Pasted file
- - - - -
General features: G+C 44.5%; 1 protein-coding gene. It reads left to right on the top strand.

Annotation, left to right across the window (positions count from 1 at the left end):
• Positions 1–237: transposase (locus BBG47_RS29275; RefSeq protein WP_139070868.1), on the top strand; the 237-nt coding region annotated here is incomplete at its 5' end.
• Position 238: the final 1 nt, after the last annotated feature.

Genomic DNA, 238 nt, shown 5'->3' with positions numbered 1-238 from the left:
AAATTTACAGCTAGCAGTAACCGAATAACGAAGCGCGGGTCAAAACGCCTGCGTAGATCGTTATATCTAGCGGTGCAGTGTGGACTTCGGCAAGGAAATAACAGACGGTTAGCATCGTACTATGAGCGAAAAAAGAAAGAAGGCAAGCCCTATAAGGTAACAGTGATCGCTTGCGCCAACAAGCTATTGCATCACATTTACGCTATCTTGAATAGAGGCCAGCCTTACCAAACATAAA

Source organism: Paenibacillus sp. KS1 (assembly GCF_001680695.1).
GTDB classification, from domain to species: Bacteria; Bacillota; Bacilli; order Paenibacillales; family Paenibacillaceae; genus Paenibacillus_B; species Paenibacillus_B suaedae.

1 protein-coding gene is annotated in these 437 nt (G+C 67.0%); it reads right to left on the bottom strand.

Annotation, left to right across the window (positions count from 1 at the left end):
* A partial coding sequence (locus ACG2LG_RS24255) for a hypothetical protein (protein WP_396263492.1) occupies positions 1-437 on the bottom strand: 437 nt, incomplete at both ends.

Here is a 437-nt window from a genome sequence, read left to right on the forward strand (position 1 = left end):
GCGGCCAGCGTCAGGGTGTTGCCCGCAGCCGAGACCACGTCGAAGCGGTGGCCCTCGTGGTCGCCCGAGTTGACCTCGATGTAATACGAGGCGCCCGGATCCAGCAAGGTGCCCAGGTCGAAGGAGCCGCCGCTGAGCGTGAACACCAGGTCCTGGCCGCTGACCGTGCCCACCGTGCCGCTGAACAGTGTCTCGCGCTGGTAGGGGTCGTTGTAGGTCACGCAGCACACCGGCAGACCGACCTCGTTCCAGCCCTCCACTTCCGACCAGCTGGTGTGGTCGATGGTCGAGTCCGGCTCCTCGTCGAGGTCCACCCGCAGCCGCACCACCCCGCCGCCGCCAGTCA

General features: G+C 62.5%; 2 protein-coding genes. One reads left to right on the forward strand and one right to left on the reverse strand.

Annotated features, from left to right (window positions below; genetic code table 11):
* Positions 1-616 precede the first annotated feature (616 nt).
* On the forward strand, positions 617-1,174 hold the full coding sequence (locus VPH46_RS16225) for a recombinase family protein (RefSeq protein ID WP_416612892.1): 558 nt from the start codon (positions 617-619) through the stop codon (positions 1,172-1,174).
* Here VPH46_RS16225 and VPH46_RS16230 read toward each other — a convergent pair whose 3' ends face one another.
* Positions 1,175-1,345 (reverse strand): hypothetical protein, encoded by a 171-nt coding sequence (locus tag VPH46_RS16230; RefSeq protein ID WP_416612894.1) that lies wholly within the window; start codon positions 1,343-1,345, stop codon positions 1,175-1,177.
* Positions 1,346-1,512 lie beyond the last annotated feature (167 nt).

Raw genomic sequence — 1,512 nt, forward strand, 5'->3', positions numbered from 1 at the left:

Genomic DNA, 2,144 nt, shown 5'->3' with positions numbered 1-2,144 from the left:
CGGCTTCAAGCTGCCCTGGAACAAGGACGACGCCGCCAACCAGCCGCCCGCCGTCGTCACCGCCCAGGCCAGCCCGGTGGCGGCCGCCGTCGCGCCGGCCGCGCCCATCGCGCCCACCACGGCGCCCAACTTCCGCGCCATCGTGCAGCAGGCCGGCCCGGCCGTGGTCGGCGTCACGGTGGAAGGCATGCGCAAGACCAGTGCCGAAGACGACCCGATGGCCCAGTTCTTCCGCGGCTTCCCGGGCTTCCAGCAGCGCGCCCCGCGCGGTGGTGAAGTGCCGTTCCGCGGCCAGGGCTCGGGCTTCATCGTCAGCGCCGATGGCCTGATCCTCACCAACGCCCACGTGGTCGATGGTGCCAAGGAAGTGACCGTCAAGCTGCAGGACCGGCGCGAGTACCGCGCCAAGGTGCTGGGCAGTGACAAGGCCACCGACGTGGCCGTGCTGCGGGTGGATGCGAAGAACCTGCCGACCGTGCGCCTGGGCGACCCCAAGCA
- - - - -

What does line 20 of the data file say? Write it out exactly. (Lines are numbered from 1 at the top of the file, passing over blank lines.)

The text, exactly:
* Positions 1,346-1,512 lie beyond the last annotated feature (167 nt).